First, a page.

The government has announced its plans to review the impact of the introduction of Employment Tribunal Fees implemented in July 2013. The review will consider how effective the introduction of fees has been at meeting its objectives and maintaining access to justice.
Bringing a claim or an appeal to the employment tribunal was free of charge up until 2013, with the full cost being met by the taxpayer. The government’s reasons for the reform were said to be to avoid “drawn out disputes” which are “very emotionally damaging for workers and employers, as well as being financially damaging for employers”.
The fee regime has been successful in its objective to reduce claims and promote early resolution by encouraging parties to seek alternative ways of resolving their disputes. However, what is less clear is its success in respect of its financial objective. One of the primary aims of the scheme was to transfer a proportion of the £84m cost of running the system from the tax payer to those who use the tribunal. In practice the drastic reduction in claims means that the revenue raised by the fee systems is far less than anticipated. The review will consider what, if any, impact this has had. There is also a very serious issue of maintaining access to justice.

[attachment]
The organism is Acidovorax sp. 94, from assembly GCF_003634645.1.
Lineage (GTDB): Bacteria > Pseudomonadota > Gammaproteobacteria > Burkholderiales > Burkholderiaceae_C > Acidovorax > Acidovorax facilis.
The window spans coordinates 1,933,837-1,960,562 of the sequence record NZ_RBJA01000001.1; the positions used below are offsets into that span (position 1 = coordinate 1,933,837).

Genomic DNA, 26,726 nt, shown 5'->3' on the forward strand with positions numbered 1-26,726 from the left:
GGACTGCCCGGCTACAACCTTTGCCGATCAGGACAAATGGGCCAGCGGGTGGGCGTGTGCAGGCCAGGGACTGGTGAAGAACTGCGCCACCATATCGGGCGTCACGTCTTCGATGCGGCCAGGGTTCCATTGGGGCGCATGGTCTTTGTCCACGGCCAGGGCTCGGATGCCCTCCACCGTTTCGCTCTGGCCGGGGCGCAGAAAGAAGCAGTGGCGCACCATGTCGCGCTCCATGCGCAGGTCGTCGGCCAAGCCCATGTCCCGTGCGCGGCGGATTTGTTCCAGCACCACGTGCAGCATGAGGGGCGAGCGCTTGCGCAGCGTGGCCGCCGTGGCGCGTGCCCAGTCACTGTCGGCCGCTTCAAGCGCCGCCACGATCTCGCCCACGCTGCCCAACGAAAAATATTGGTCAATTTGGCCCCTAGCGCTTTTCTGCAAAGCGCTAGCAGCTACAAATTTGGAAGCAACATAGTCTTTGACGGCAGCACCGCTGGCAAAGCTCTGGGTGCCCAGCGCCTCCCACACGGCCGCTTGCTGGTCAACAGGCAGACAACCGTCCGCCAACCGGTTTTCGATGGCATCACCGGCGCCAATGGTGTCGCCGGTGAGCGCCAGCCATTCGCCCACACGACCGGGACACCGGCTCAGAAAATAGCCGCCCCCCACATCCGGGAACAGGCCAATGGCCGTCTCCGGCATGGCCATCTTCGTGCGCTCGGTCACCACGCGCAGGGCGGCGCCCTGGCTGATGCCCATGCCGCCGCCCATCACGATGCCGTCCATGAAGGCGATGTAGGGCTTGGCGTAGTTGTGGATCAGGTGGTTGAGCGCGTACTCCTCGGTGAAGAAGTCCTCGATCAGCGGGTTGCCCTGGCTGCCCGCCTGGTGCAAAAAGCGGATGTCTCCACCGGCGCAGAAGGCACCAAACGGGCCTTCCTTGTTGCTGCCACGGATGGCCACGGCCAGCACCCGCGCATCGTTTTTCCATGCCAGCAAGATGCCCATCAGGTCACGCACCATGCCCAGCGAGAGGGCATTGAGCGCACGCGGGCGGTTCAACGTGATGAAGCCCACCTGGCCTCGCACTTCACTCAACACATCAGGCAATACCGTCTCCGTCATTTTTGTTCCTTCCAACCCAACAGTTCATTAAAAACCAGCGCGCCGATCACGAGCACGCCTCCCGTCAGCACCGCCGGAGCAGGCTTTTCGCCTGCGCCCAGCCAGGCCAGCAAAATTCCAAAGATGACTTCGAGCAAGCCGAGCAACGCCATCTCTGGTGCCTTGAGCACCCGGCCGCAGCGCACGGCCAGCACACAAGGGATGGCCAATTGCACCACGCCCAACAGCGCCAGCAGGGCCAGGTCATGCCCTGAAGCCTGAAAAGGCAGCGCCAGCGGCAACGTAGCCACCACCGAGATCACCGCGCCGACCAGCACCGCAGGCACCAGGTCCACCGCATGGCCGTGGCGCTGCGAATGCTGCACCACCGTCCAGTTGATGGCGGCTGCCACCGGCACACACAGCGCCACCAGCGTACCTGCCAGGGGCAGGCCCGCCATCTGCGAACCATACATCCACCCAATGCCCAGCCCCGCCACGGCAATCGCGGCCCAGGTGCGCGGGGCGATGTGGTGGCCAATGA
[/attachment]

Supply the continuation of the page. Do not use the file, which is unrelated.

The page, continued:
The announcement has been long awaited, after the government missed its target of a 12 month review in July 2014. However, its timing comes moments before the judicial review at the Court of Appeal of the Unison challenge to the introduction of fees. Critics may claim that this is as a move by the government to avoid being asked to explain why it had not delivered on its promise to review the fees regime 12 months after its implementation.